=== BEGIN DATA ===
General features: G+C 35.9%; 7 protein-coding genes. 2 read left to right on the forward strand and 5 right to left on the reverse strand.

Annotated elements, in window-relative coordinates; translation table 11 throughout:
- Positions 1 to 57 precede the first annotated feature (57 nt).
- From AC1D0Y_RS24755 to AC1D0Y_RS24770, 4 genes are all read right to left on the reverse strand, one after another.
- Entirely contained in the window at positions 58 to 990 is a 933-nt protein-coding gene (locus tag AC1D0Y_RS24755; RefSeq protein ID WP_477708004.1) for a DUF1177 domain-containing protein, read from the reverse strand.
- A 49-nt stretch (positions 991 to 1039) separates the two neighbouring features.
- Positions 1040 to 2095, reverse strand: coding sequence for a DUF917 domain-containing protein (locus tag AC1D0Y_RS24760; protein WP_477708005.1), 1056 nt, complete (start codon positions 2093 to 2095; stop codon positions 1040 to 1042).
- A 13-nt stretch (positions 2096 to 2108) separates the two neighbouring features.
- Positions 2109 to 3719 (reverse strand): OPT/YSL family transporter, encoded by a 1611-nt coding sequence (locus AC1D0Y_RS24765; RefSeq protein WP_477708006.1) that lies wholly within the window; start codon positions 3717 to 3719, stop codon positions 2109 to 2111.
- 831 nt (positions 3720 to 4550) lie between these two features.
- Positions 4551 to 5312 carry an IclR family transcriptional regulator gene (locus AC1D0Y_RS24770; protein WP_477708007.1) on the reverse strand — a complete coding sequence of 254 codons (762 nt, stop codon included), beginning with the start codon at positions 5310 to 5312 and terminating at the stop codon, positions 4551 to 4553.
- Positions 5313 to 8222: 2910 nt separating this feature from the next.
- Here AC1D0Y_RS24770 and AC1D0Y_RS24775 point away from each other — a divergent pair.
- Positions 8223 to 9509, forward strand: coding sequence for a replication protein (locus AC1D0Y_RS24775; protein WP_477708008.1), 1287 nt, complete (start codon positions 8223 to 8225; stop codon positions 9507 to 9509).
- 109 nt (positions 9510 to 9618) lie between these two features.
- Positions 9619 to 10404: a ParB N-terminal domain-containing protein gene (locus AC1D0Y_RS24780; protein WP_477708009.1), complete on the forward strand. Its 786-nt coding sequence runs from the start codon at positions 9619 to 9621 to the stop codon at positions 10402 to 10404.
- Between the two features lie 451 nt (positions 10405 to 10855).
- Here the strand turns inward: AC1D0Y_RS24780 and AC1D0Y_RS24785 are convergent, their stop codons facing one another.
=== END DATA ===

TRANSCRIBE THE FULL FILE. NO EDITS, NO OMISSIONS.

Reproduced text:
General features: G+C 35.9%; 7 protein-coding genes. 2 read left to right on the forward strand and 5 right to left on the reverse strand.

Annotated elements, in window-relative coordinates; translation table 11 throughout:
- Positions 1 to 57 precede the first annotated feature (57 nt).
- From AC1D0Y_RS24755 to AC1D0Y_RS24770, 4 genes are all read right to left on the reverse strand, one after another.
- Entirely contained in the window at positions 58 to 990 is a 933-nt protein-coding gene (locus tag AC1D0Y_RS24755; RefSeq protein ID WP_477708004.1) for a DUF1177 domain-containing protein, read from the reverse strand.
- A 49-nt stretch (positions 991 to 1039) separates the two neighbouring features.
- Positions 1040 to 2095, reverse strand: coding sequence for a DUF917 domain-containing protein (locus tag AC1D0Y_RS24760; protein WP_477708005.1), 1056 nt, complete (start codon positions 2093 to 2095; stop codon positions 1040 to 1042).
- A 13-nt stretch (positions 2096 to 2108) separates the two neighbouring features.
- Positions 2109 to 3719 (reverse strand): OPT/YSL family transporter, encoded by a 1611-nt coding sequence (locus AC1D0Y_RS24765; RefSeq protein WP_477708006.1) that lies wholly within the window; start codon positions 3717 to 3719, stop codon positions 2109 to 2111.
- 831 nt (positions 3720 to 4550) lie between these two features.
- Positions 4551 to 5312 carry an IclR family transcriptional regulator gene (locus AC1D0Y_RS24770; protein WP_477708007.1) on the reverse strand — a complete coding sequence of 254 codons (762 nt, stop codon included), beginning with the start codon at positions 5310 to 5312 and terminating at the stop codon, positions 4551 to 4553.
- Positions 5313 to 8222: 2910 nt separating this feature from the next.
- Here AC1D0Y_RS24770 and AC1D0Y_RS24775 point away from each other — a divergent pair.
- Positions 8223 to 9509, forward strand: coding sequence for a replication protein (locus AC1D0Y_RS24775; protein WP_477708008.1), 1287 nt, complete (start codon positions 8223 to 8225; stop codon positions 9507 to 9509).
- 109 nt (positions 9510 to 9618) lie between these two features.
- Positions 9619 to 10404: a ParB N-terminal domain-containing protein gene (locus AC1D0Y_RS24780; protein WP_477708009.1), complete on the forward strand. Its 786-nt coding sequence runs from the start codon at positions 9619 to 9621 to the stop codon at positions 10402 to 10404.
- Between the two features lie 451 nt (positions 10405 to 10855).
- Here the strand turns inward: AC1D0Y_RS24780 and AC1D0Y_RS24785 are convergent, their stop codons facing one another.